Could specific bacteria be applied to the scalp to induce hair regeneration and out-compete any “bad bacteria”?
There are microbial communities surrounding hair follicles, interestingly, the hair microbiome differs from the skin microbiota. This is a fairly new area of research, but recently this area of research has really started kicking off. In one study, the healthy controls had lower levels of m. globosa and m.restricta when compared to patients with androgenetic alopecia. In another study, elderly mice that had probiotics with Lactobacillus reuteri had shiny and thick fur which was also accompanied by faster hair regeneration compared to the controls. These are a few studies that suggest that the hair microbiome has an important role in hair growth, but there are more questions yet to be answered.
The key questions that need to be answered:
Are there patterns in regards to the abundance and diversity of bacterial species in individuals with hair and without hair?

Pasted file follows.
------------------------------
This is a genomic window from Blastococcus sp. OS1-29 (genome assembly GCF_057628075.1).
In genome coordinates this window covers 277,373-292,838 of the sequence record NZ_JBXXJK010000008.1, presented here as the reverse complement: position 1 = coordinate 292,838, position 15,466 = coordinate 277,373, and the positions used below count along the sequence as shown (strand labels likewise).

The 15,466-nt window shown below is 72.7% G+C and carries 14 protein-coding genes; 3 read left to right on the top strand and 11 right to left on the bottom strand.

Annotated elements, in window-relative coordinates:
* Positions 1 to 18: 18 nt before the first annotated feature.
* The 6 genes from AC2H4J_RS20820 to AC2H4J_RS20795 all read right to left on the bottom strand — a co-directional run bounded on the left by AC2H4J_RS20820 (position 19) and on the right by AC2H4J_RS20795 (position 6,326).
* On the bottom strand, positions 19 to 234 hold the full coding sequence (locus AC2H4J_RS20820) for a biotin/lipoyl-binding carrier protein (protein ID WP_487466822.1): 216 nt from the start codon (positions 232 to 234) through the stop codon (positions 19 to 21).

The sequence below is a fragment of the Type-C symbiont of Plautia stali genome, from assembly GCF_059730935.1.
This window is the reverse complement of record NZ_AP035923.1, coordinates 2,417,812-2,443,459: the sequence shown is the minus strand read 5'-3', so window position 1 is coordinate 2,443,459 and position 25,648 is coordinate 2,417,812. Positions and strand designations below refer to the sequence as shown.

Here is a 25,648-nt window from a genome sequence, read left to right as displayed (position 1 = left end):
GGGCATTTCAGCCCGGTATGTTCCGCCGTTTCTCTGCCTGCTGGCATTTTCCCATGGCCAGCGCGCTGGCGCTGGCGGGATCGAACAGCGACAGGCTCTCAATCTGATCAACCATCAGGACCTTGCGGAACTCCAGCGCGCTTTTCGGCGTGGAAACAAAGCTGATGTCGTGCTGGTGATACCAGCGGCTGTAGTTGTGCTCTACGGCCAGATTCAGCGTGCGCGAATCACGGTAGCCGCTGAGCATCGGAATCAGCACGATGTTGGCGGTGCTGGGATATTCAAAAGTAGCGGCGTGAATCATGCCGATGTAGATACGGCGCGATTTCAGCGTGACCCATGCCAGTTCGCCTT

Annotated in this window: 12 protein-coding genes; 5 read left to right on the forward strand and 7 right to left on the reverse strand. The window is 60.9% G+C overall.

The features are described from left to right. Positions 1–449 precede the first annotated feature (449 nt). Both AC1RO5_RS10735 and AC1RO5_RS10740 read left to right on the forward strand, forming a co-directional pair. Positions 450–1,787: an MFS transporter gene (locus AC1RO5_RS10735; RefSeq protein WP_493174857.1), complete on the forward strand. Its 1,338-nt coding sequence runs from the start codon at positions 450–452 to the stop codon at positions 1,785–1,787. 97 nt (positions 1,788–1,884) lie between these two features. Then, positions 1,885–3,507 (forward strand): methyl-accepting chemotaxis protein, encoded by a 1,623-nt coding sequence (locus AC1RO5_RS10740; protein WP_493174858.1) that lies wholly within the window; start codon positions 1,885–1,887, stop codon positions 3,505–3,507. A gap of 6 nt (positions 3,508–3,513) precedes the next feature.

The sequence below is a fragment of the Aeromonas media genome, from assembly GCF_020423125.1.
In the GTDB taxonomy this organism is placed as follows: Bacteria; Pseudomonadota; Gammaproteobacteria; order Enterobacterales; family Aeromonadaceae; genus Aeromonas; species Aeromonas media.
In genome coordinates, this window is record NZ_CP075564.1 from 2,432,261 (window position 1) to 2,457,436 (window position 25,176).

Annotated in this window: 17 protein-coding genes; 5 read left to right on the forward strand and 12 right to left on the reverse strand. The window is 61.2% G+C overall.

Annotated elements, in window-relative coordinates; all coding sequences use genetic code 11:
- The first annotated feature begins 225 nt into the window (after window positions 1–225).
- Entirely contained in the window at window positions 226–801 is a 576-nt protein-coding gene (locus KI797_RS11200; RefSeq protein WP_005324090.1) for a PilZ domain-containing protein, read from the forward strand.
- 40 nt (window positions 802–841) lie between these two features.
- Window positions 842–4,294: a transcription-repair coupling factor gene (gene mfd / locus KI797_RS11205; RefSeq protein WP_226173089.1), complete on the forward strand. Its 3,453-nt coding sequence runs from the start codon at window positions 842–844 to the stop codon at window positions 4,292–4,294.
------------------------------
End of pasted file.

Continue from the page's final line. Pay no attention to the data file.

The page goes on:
Are there any "bad" bacterial species that drive hair loss?
Are there any "good" bacterial species that maintain hair growth?
Are there differences in the hair microbiome depending on geographical location, gender, age (centenarians), and ethnicity?
How does the hair microbiome mediate its effects on the hair follicles and on hair growth?
This information can help us find out which specific microbial species promote hair regeneration. These beneficial species could then be selected for a cream that can be applied to the scalp for hair growth.
Lousada, M. B., et al. "Exploring the human hair follicle microbiome." British Journal of Dermatology.
Huang, Jinghong, et al. "Investigation on Microecology of Hair Root Fungi in Androgenetic Alopecia Patients." Mycopathologia 184.4 (2019): 505-515.
Levkovich, Tatiana, et al. "Probiotic bacteria induce a ‘glow of health’." PloS one 8.1 (2013): e53867